• Meniere’s disease. This occurs when fluid builds up in your ear(s). This typically includes “ringing” sounds in the inner-ear and sudden waves of vertigo that may last for hours. You may also experience momentary hearing losses. • Vestibularneuritis. This isan inner-ear infectionthatcancausevertigo. • Migraines. Migrainescan impactyourvestibularsystem, thuscausing episodes of vertigo which may be coupled with sensitivities to light or sound. Vision may also be impaired. • Stroke. Astrokeaffectsmovement inyourwholebody. Ifyourecently suffered a stroke, you may experience waves of vertigo which may linger for extended periods of time. Some accompanying symptoms to vertigo may also include: • Inability to focus or remain alert. • Double vision. • Nausea or vomiting. • Arm or leg weakness. • Difficulty seeing or speaking. • Sweating. • Abnormal eye movements.
Videonystagmography is a highly specialized diagnostic tool for testing innerear functions.This testdetermineswhetheryourdizzinessorvertigo is being caused by a vestibular disease, and it is the only test available that can decipher whether there is a vestibular loss in one or both ears. It is a non-invasive test that uses infrared goggles to record a patient’s eye movements, thus determining how well the patient is able to react to visual stimuli responses that are being sent from the vestibular system. Physical therapy is very important to strengthening joints and learning the right exercises to relieve dizziness and vertigo, in order to improve balance. A professional can help you develop a program that plays into your strengths while increasing your ability to balance and reduce bouts of unsteadiness. Contact RX Physical Therapy today to get started!
For more information about how RX Physical Therapy can help you, call us at 269.769.6108 or visit rxphysicaltherapy.com.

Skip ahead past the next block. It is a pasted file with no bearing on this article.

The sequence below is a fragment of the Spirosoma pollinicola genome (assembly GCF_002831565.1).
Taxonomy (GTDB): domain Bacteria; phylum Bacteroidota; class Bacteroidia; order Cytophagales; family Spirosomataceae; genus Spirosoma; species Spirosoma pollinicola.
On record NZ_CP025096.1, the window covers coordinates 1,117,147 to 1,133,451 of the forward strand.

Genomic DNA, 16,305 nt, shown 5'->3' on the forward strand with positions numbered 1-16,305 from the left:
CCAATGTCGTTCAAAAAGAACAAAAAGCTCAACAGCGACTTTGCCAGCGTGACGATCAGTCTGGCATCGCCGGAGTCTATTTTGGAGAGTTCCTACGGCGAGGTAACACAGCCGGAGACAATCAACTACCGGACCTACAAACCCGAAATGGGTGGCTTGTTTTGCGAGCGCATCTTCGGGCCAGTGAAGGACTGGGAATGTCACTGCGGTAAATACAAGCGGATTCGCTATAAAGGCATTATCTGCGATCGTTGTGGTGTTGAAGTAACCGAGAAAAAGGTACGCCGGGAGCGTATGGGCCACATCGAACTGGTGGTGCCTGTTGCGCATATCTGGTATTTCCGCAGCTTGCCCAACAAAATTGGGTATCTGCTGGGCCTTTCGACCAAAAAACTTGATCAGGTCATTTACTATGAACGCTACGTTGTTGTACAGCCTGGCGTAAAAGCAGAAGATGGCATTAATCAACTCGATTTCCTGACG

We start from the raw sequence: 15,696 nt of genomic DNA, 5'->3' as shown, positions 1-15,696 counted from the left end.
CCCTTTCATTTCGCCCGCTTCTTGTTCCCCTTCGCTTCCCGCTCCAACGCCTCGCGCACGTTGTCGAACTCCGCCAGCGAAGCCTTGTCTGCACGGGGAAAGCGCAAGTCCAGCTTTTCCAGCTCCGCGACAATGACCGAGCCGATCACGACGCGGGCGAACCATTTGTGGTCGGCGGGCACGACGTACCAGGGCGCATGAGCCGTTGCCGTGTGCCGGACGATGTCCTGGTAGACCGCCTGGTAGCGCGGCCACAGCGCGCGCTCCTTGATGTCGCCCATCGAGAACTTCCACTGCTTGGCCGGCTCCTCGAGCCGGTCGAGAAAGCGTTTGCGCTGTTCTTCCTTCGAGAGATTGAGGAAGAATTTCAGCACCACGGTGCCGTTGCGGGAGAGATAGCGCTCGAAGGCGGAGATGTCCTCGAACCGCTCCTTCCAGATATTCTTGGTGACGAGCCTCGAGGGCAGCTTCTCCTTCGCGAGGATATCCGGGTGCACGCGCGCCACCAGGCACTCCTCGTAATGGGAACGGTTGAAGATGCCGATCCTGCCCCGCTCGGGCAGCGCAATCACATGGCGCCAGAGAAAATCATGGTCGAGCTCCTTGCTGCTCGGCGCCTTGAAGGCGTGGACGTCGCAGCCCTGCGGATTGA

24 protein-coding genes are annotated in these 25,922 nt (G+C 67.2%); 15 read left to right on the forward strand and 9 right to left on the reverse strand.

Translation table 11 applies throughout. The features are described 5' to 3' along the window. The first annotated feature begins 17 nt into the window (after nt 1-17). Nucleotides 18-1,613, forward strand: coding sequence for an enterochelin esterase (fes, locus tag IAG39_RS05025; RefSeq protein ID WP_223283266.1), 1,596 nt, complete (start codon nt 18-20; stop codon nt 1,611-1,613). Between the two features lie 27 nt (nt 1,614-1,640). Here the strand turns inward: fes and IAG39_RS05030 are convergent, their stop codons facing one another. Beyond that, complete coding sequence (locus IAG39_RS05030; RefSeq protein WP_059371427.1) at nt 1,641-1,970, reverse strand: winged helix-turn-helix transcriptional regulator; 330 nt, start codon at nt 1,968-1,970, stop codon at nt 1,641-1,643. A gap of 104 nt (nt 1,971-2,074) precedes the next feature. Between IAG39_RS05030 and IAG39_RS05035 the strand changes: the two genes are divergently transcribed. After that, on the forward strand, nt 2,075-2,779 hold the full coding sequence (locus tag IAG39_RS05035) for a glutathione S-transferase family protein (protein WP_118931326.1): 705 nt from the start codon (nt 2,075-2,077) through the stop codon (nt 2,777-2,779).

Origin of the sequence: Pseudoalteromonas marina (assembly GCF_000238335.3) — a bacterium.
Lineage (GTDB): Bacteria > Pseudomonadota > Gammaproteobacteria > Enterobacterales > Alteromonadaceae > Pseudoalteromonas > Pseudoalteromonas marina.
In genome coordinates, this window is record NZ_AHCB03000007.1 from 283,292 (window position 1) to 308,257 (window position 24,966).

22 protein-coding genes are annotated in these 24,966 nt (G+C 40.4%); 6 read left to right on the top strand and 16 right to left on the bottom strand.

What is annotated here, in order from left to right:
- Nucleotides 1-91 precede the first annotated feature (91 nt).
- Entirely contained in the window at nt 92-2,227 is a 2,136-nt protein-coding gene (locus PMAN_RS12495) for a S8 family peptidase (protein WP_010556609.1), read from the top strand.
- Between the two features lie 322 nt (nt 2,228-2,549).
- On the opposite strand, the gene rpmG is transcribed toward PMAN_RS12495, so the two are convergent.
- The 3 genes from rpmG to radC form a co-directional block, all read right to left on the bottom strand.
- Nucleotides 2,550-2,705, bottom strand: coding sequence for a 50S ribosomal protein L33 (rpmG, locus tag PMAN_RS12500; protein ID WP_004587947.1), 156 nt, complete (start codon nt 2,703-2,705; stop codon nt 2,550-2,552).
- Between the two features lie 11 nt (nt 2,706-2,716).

RUN RECOVERY WORKSHOP MONDAYS @ 11:00 AM
Are you experiencing pain or limited mobility while running? Are you looking for ways to improve your stride and keep your joints healthy and pain-free? You’re invited to take part in our Run Recovery Workshop every Monday at 11 am . We look forwarding to seeing you there! To learn more about this and other events happening at RX Physical Therapy, call our clinic at 269.769.6108 or follow us on social media @physicaltherapyrx.
CALL 269.769.6108 TODAY FOR PAIN RELIEF!
Schedule your consultation with your physical therapist today to start living pain-free!
MAINTAINING RESULTS WHAT HAPPENS AFTER VEST IBULAR REHABI L I TAT ION?
Oneof themostcommonconcerns inpatients with dizziness and vertigo who complete a vestibular rehabilitation program is, “Will my results last?” Researchsuggests that,with theproperpost- therapy exercise, patients who successfully complete vestibular rehab will maintain their positive results long after leaving a physical therapist’s office. WHAT HAPPENS NEXT? The aim of vestibular rehab is to improve function and balance while reducing dizziness. This is especially important in older patients who already bear a higher risk of falls as a result of age-related neuropathy, vestibular dysfunction and a host of other conditions. As a result, those who have experienced a positive outcome as a result of vestibular rehab are often reluctant to leave the care of clinicians. To assuage this anxiety and extend the outcome of rehab, physical therapists will often prescribe a home-based exercise program that reinforces therapeutic processes. THE MODE DOESN’T MATTER In a study published in Rehabilitation Research and Practice, elderly patients who